Remember that the currencies of Latin American countries cannot be exchanged for other currencies outside their own country, so make the exchange to Canadian dollars in your own country of residence before your departure to make some cash, as it will be very helpful.

The following portals are currency converters, to know the current exchange rates:

– XE

– Oanda

2.3 Open a bank account

You’ll need a bank account to pay bills, transfer funds, and deposit checks. You can also use your statements as proof of address when you need to obtain important Canadian documents.

When you open your bank account, you must present as a student or researcher:
• A valid current passport.
• Acceptance letter from an educational institution in Canada.
• A student permit (form IMM1442 is the most common) or as a researcher.

When you open your account you will have access to:
• All the bank’s branches.
• ATMs.
• Telephone banking.

2.4 Time zones

All-time zones are defined in relation to Coordinated Universal Time (UTC), so they are centered on the Greenwich meridian (0º). When going from one time zone to another in an Easterly direction, you have to add an hour and on the contrary, when going from East to West, you have to subtract an hour.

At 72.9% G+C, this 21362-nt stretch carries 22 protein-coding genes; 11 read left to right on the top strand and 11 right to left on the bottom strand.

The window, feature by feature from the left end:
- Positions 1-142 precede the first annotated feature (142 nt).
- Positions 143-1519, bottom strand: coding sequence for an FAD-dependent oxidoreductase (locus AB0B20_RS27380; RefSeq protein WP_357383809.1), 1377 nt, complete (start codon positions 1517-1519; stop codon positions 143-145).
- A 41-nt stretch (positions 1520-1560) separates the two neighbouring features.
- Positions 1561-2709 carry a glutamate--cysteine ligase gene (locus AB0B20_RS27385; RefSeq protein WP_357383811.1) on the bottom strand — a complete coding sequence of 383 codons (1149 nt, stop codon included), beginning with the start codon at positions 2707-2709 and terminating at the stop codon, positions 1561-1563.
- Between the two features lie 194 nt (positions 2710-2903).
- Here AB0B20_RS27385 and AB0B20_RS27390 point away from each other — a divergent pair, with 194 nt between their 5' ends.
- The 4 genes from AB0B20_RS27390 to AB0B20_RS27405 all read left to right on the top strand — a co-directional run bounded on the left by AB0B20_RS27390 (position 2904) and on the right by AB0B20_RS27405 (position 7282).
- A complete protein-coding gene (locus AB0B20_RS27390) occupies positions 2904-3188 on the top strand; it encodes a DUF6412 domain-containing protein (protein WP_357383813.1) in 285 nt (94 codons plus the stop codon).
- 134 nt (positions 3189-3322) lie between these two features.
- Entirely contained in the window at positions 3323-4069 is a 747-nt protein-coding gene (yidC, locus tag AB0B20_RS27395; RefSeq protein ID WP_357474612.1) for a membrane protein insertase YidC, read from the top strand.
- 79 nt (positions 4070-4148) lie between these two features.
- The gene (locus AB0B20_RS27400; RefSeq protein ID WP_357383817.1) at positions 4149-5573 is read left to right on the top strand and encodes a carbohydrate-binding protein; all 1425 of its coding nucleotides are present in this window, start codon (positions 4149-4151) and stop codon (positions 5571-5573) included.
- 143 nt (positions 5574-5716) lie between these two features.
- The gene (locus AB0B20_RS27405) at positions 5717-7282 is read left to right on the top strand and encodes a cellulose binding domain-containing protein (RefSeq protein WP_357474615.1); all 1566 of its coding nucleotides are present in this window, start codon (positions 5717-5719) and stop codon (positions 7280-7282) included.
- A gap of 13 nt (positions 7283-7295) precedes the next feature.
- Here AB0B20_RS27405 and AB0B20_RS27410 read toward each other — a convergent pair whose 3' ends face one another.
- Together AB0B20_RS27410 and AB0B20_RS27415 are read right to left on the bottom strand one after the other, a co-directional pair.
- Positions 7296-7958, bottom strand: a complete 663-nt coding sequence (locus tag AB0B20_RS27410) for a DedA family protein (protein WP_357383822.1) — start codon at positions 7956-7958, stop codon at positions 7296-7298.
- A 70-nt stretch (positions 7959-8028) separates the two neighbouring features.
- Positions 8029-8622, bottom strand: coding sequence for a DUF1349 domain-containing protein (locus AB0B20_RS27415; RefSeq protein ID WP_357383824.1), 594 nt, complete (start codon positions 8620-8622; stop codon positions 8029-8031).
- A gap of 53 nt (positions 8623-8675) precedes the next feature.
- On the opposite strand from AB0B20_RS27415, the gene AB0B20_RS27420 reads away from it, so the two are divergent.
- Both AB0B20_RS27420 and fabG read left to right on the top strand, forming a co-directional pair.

Canada, due to its great length from coast to coast, has six of the 24 time zones in the world. From east to west, these are:

• The Newfoundland Standard Zone (UTC-3:30).
• The Atlantic Standard Zone (UTC-4:00).
• The Eastern Standard Zone (UTC-5:00).
• The Downtown Standard Zone (UTC-6:00).
• The Mountain Standard Zone (UTC-7:00).
• The Pacific Standard Zone (UTC-8:00).

Some provinces and territories have two time zones within their borders.

Pacific Time, Canada’s westernmost time zone, is eight hours behind Universal Time Coordinates during the Standard Time season; and seven hours apart during the Daylight Savings Season. The most easterly zone is Newfoundland Time, which is four and a half hours ahead of Pacific Time.

You can check the world times on the World Time website or in 24 Time Zones.

2.5 Holidays and vacations

The following links inform about public holidays in Canada:

– The calendar

– Holidays

2.6 Cost of living

It is difficult to determine the cost of living in one country without making it relative to another. In these portals, we suggest you find cost comparisons between countries and cities for basic products.

– Numbing

– If it were my home

2.7 Security level

The “Institute for Economics and Peace” annually updates its citizen security indexes and their relationship with the economic cost in each country of the world. This portal will be useful in these aspects:

– Economics and peace

2.8 Emergency phone

If you require health care, firefighting, and rescue, citizen security, civil protection,… all kinds of emergencies are centralized in a single number for Canada, 911.

2.9 Embassies

These links are very useful for obtaining official information on the countries or assistance in case you want to go to the diplomatic representation of your country abroad:

– Embassy-online
– Embassy-finder

3. Higher Education System in Canada

The Canadian educational system is decentralized, so when entering an academic or research institution, it is necessary to review its particular requirements. All in all, in general, this is the system that frames Canadian higher education: